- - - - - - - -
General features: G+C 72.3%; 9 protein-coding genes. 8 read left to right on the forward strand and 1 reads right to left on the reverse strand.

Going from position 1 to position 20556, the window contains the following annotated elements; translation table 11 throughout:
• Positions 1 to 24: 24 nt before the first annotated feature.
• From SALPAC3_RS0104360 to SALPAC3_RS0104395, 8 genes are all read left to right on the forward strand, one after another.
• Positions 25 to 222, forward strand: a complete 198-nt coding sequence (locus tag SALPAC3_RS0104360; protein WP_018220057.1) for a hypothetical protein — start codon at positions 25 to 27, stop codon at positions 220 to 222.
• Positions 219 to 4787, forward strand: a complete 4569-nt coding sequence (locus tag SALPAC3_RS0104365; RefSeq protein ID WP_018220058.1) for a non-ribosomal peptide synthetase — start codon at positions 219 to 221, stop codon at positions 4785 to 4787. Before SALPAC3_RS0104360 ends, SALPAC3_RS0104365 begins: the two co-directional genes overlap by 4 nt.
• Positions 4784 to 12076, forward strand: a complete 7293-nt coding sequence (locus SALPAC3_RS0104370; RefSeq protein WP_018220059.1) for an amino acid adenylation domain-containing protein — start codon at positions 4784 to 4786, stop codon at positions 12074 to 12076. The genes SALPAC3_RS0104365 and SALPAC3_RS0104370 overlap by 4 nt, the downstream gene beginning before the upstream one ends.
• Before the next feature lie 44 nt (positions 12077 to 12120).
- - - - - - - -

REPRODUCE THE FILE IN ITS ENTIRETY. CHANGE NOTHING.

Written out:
General features: G+C 72.3%; 9 protein-coding genes. 8 read left to right on the forward strand and 1 reads right to left on the reverse strand.

Going from position 1 to position 20556, the window contains the following annotated elements; translation table 11 throughout:
• Positions 1 to 24: 24 nt before the first annotated feature.
• From SALPAC3_RS0104360 to SALPAC3_RS0104395, 8 genes are all read left to right on the forward strand, one after another.
• Positions 25 to 222, forward strand: a complete 198-nt coding sequence (locus tag SALPAC3_RS0104360; protein WP_018220057.1) for a hypothetical protein — start codon at positions 25 to 27, stop codon at positions 220 to 222.
• Positions 219 to 4787, forward strand: a complete 4569-nt coding sequence (locus tag SALPAC3_RS0104365; RefSeq protein ID WP_018220058.1) for a non-ribosomal peptide synthetase — start codon at positions 219 to 221, stop codon at positions 4785 to 4787. Before SALPAC3_RS0104360 ends, SALPAC3_RS0104365 begins: the two co-directional genes overlap by 4 nt.
• Positions 4784 to 12076, forward strand: a complete 7293-nt coding sequence (locus SALPAC3_RS0104370; RefSeq protein WP_018220059.1) for an amino acid adenylation domain-containing protein — start codon at positions 4784 to 4786, stop codon at positions 12074 to 12076. The genes SALPAC3_RS0104365 and SALPAC3_RS0104370 overlap by 4 nt, the downstream gene beginning before the upstream one ends.
• Before the next feature lie 44 nt (positions 12077 to 12120).